The fall semester’s group of Advanced Appellate Advocacy Clinic students — Alana Stamas, Bryan O’Neill, and Cory McAnelly — went three for three in their arguments in the Iowa Court of Appeals and Iowa Supreme Court.
In October, McAnelly had the opportunity to argue the case of State v. Halstead before the Iowa Supreme Court. The case, which involved inconsistent (or irreconcilable) jury verdicts, was supervised by Stephan Japuntich, assistant appellate defender for the state of Iowa.
There are two views throughout the federal courts and state courts. The majority of states and the federal courts adopt the view that inconsistent jury verdicts are not reviewable. The Iowa Supreme Court, however, adopted the minority view that inconsistent jury verdicts are reviewable, especially when they are irreconcilable.
Because Iowa does not, historically, review inconsistent jury verdicts, it seemed to McAnelly he had a slim chance of winning the case. So he honed in on the term “irreconcilable,” arguing that the language applied to the State v. Halstead case if it applied to any at all. “It’s like saying he wasn’t guilty of a, b, and c, but he is guilty of a, b, c, d,” explained McAnelly.
Iowa Supreme Court Justice Brent Appel stated that Halstead’s verdicts were inconsistent and therefore reversed the charges against Halstead.
“My involvement revolved around reviewing the case file, the case history and drafting the argument with Mr. Japuntich and Professor Allen,” McAnelly said. “We practiced over and over for a few weeks. Finally, I argued the case in front of the Supreme Court.” (Justice Wiggins was absent.)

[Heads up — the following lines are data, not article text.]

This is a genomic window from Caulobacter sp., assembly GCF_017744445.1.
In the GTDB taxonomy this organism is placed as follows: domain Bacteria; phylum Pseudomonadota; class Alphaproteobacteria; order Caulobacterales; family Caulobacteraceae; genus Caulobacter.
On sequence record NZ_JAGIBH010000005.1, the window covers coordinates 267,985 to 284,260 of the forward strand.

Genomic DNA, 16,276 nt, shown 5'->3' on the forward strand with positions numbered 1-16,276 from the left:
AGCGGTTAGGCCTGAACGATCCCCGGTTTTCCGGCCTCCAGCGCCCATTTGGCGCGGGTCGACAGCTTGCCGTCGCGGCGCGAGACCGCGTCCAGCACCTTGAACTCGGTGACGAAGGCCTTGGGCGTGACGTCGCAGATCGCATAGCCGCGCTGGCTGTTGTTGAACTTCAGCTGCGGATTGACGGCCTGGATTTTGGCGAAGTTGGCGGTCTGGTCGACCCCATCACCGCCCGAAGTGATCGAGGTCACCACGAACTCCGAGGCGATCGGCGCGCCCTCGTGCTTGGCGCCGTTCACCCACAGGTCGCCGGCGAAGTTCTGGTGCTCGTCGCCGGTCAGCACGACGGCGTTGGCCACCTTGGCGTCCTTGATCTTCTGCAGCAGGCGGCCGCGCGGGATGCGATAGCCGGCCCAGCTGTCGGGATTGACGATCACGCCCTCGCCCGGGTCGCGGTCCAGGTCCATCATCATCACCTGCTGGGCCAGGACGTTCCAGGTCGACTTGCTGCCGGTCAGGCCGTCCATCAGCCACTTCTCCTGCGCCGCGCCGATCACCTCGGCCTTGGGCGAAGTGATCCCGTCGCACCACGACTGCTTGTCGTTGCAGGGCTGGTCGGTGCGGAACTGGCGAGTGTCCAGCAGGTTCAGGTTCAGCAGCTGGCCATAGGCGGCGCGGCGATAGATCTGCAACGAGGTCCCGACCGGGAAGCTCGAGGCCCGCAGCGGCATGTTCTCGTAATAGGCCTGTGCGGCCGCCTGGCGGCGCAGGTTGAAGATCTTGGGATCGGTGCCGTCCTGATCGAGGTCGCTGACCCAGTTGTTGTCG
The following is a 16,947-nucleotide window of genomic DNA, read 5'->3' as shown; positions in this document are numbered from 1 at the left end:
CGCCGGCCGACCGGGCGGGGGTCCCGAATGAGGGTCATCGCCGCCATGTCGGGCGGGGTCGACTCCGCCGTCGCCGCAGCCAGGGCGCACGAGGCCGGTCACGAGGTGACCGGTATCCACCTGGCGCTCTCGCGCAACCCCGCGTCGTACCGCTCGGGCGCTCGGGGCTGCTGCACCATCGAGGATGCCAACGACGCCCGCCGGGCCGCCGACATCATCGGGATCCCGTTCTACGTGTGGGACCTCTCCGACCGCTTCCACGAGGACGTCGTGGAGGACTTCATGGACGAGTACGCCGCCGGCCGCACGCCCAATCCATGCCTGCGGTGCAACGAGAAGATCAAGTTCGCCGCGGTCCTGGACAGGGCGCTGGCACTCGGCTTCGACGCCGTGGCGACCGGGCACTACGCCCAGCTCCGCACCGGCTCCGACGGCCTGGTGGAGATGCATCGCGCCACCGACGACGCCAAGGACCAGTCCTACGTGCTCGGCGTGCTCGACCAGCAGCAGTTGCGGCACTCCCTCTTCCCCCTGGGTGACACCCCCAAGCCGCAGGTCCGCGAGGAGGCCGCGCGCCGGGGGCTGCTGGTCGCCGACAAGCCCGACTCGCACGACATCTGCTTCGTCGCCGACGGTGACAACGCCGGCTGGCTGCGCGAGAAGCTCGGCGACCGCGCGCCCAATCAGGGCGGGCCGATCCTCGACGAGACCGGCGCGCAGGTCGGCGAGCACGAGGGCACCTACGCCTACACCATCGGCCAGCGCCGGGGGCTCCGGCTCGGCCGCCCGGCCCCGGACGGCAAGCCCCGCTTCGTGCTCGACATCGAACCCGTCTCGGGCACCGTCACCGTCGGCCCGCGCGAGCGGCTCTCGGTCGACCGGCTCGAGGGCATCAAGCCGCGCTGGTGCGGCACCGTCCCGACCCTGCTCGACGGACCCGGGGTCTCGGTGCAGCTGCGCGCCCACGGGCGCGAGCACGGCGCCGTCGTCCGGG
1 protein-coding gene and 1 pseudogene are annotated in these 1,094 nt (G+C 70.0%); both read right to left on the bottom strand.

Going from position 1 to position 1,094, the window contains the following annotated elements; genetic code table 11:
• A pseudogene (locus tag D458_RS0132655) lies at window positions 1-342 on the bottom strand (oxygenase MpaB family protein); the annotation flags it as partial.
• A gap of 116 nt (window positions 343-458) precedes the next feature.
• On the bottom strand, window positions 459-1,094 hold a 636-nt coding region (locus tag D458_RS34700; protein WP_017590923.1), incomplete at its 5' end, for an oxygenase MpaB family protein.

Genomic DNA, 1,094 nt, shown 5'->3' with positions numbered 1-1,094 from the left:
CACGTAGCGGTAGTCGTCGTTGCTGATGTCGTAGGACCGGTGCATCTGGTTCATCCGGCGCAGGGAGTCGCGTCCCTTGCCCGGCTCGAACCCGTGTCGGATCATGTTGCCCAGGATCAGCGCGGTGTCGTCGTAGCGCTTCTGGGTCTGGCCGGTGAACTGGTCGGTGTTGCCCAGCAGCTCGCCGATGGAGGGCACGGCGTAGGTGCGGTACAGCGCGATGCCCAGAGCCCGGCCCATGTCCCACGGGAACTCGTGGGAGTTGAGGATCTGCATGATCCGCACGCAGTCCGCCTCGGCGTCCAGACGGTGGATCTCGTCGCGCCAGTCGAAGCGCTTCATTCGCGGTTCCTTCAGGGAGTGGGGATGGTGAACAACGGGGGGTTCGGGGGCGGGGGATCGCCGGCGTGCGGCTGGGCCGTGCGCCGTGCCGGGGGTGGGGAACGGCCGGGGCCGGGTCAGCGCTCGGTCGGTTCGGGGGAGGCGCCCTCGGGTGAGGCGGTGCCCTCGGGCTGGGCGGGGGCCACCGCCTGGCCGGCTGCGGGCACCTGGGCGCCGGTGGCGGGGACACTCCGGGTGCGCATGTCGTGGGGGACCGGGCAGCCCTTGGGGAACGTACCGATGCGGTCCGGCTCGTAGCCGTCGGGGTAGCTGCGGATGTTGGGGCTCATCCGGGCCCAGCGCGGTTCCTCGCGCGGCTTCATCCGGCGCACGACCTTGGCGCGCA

McAnelly said Justice Appel asked questions throughout the argument before eventually adopting the minority view. Had the Iowa Supreme Court chosen the majority view Mr. Halstead would not have been given a review of his verdicts and his initial conviction would have stood.
“We were asking for a very narrow holding,” McAnelly said. “This verdict was so irreconcilable that it shouldn’t stand.”
The positive opinion of the court, written by Justice Appel, ruled in Halstead’s favor. It was released in December.
The opinion prompted interest within the media. Following its release, Radio Iowa produced a segment titled “Supreme Court decision raises questions about inconsistent verdicts .”
“That the state of Iowa is willing to allow students to appear there and have that discourse with the Supreme Court is incredible,” McAnelly said. “As a law student, it is very intimidating to argue in a court against attorneys with years of experience.”